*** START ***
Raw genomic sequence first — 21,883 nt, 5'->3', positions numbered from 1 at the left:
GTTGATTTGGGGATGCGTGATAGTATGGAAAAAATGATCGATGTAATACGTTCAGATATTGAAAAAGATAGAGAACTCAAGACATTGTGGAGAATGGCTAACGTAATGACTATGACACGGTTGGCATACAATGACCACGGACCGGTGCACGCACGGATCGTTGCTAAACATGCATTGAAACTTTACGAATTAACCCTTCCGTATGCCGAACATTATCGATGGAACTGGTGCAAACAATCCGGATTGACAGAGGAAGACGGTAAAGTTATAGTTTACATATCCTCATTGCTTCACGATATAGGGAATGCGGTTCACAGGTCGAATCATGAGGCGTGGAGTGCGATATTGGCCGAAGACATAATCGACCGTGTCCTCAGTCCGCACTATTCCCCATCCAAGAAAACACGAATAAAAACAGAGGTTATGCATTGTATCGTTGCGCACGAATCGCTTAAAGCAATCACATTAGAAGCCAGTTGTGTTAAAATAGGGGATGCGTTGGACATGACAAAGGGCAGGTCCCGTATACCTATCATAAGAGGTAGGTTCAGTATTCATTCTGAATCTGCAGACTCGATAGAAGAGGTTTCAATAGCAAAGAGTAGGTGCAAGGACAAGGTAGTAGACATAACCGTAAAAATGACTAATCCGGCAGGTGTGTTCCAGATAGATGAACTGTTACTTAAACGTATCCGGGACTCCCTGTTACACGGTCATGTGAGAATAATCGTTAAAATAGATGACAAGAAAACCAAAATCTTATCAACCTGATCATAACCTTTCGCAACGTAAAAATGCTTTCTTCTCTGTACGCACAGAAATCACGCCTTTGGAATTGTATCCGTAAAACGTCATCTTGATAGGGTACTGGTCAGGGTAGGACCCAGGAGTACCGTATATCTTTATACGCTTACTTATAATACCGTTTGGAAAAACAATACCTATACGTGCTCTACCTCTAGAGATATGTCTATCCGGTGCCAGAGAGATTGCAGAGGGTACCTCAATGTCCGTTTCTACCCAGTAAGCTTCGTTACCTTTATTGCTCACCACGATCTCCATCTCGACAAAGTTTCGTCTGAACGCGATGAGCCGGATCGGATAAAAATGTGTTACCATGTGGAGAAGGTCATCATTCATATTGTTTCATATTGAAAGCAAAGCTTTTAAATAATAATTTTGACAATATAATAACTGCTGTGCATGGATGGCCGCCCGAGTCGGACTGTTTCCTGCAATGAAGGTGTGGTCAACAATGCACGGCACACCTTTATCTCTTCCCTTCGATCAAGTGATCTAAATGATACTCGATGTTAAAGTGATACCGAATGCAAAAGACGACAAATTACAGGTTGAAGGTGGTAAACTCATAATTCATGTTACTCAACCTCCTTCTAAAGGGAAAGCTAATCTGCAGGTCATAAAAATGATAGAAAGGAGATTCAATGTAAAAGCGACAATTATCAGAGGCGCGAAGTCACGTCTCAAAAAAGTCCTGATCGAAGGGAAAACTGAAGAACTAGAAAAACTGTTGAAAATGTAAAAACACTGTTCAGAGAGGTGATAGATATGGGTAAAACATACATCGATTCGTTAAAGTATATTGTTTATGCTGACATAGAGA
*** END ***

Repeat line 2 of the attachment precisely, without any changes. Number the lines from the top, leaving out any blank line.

GTTGATTTGGGGATGCGTGATAGTATGGAAAAAATGATCGATGTAATACGTTCAGATATTGAAAAAGATAGAGAACTCAAGACATTGTGGAGAATGGCTAACGTAATGACTATGACACGGTTGGCATACAATGACCACGGACCGGTGCACGCACGGATCGTTGCTAAACATGCATTGAAACTTTACGAATTAACCCTTCCGTATGCCGAACATTATCGATGGAACTGGTGCAAACAATCCGGATTGACAGAGGAAGACGGTAAAGTTATAGTTTACATATCCTCATTGCTTCACGATATAGGGAATGCGGTTCACAGGTCGAATCATGAGGCGTGGAGTGCGATATTGGCCGAAGACATAATCGACCGTGTCCTCAGTCCGCACTATTCCCCATCCAAGAAAACACGAATAAAAACAGAGGTTATGCATTGTATCGTTGCGCACGAATCGCTTAAAGCAATCACATTAGAAGCCAGTTGTGTTAAAATAGGGGATGCGTTGGACATGACAAAGGGCAGGTCCCGTATACCTATCATAAGAGGTAGGTTCAGTATTCATTCTGAATCTGCAGACTCGATAGAAGAGGTTTCAATAGCAAAGAGTAGGTGCAAGGACAAGGTAGTAGACATAACCGTAAAAATGACTAATCCGGCAGGTGTGTTCCAGATAGATGAACTGTTACTTAAACGTATCCGGGACTCCCTGTTACACGGTCATGTGAGAATAATCGTTAAAATAGATGACAAGAAAACCAAAATCTTATCAACCTGATCATAACCTTTCGCAACGTAAAAATGCTTTCTTCTCTGTACGCACAGAAATCACGCCTTTGGAATTGTATCCGTAAAACGTCATCTTGATAGGGTACTGGTCAGGGTAGGACCCAGGAGTACCGTATATCTTTATACGCTTACTTATAATACCGTTTGGAAAAACAATACCTATACGTGCTCTACCTCTAGAGATATGTCTATCCGGTGCCAGAGAGATTGCAGAGGGTACCTCAATGTCCGTTTCTACCCAGTAAGCTTCGTTACCTTTATTGCTCACCACGATCTCCATCTCGACAAAGTTTCGTCTGAACGCGATGAGCCGGATCGGATAAAAATGTGTTACCATGTGGAGAAGGTCATCATTCATATTGTTTCATATTGAAAGCAAAGCTTTTAAATAATAATTTTGACAATATAATAACTGCTGTGCATGGATGGCCGCCCGAGTCGGACTGTTTCCTGCAATGAAGGTGTGGTCAACAATGCACGGCACACCTTTATCTCTTCCCTTCGATCAAGTGATCTAAATGATACTCGATGTTAAAGTGATACCGAATGCAAAAGACGACAAATTACAGGTTGAAGGTGGTAAACTCATAATTCATGTTACTCAACCTCCTTCTAAAGGGAAAGCTAATCTGCAGGTCATAAAAATGATAGAAAGGAGATTCAATGTAAAAGCGACAATTATCAGAGGCGCGAAGTCACGTCTCAAAAAAGTCCTGATCGAAGGGAAAACTGAAGAACTAGAAAAACTGTTGAAAATGTAAAAACACTGTTCAGAGAGGTGATAGATATGGGTAAAACATACATCGATTCGTTAAAGTATATTGTTTATGCTGACATAGAGA